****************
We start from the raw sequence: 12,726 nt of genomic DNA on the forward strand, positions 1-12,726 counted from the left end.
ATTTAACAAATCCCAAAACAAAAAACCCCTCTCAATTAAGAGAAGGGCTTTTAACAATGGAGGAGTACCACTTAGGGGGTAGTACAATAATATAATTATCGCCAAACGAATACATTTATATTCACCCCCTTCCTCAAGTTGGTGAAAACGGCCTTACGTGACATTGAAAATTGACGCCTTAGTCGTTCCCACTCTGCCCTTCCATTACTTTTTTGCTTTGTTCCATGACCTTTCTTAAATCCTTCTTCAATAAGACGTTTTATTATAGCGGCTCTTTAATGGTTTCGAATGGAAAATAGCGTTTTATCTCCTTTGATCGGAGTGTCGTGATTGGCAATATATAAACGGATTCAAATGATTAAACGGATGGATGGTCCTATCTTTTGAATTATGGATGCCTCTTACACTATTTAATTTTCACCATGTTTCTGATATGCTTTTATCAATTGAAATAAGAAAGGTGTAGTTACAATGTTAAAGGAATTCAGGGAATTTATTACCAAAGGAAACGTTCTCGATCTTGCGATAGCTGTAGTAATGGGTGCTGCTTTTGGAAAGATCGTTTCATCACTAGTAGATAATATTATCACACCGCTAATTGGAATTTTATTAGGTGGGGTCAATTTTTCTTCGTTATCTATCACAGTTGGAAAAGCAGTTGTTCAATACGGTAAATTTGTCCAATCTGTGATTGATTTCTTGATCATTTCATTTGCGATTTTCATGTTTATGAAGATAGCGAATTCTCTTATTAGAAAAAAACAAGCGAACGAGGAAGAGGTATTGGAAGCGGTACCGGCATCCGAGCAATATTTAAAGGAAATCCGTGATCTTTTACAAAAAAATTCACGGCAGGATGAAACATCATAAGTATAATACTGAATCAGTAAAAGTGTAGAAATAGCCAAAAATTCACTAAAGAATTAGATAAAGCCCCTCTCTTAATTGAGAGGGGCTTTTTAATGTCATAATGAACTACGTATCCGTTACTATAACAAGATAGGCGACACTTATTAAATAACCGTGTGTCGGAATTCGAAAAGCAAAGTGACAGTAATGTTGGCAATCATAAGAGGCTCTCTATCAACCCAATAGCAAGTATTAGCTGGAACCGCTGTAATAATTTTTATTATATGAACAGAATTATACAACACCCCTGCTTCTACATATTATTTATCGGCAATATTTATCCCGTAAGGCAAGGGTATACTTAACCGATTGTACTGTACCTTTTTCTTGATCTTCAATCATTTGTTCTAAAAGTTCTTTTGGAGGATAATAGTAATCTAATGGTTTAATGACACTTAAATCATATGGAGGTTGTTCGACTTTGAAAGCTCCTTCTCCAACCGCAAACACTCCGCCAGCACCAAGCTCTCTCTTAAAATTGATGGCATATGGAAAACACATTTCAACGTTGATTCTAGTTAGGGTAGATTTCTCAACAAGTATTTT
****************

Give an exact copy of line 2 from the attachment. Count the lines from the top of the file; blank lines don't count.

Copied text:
ATTTAACAAATCCCAAAACAAAAAACCCCTCTCAATTAAGAGAAGGGCTTTTAACAATGGAGGAGTACCACTTAGGGGGTAGTACAATAATATAATTATCGCCAAACGAATACATTTATATTCACCCCCTTCCTCAAGTTGGTGAAAACGGCCTTACGTGACATTGAAAATTGACGCCTTAGTCGTTCCCACTCTGCCCTTCCATTACTTTTTTGCTTTGTTCCATGACCTTTCTTAAATCCTTCTTCAATAAGACGTTTTATTATAGCGGCTCTTTAATGGTTTCGAATGGAAAATAGCGTTTTATCTCCTTTGATCGGAGTGTCGTGATTGGCAATATATAAACGGATTCAAATGATTAAACGGATGGATGGTCCTATCTTTTGAATTATGGATGCCTCTTACACTATTTAATTTTCACCATGTTTCTGATATGCTTTTATCAATTGAAATAAGAAAGGTGTAGTTACAATGTTAAAGGAATTCAGGGAATTTATTACCAAAGGAAACGTTCTCGATCTTGCGATAGCTGTAGTAATGGGTGCTGCTTTTGGAAAGATCGTTTCATCACTAGTAGATAATATTATCACACCGCTAATTGGAATTTTATTAGGTGGGGTCAATTTTTCTTCGTTATCTATCACAGTTGGAAAAGCAGTTGTTCAATACGGTAAATTTGTCCAATCTGTGATTGATTTCTTGATCATTTCATTTGCGATTTTCATGTTTATGAAGATAGCGAATTCTCTTATTAGAAAAAAACAAGCGAACGAGGAAGAGGTATTGGAAGCGGTACCGGCATCCGAGCAATATTTAAAGGAAATCCGTGATCTTTTACAAAAAAATTCACGGCAGGATGAAACATCATAAGTATAATACTGAATCAGTAAAAGTGTAGAAATAGCCAAAAATTCACTAAAGAATTAGATAAAGCCCCTCTCTTAATTGAGAGGGGCTTTTTAATGTCATAATGAACTACGTATCCGTTACTATAACAAGATAGGCGACACTTATTAAATAACCGTGTGTCGGAATTCGAAAAGCAAAGTGACAGTAATGTTGGCAATCATAAGAGGCTCTCTATCAACCCAATAGCAAGTATTAGCTGGAACCGCTGTAATAATTTTTATTATATGAACAGAATTATACAACACCCCTGCTTCTACATATTATTTATCGGCAATATTTATCCCGTAAGGCAAGGGTATACTTAACCGATTGTACTGTACCTTTTTCTTGATCTTCAATCATTTGTTCTAAAAGTTCTTTTGGAGGATAATAGTAATCTAATGGTTTAATGACACTTAAATCATATGGAGGTTGTTCGACTTTGAAAGCTCCTTCTCCAACCGCAAACACTCCGCCAGCACCAAGCTCTCTCTTAAAATTGATGGCATATGGAAAACACATTTCAACGTTGATTCTAGTTAGGGTAGATTTCTCAACAAGTATTTT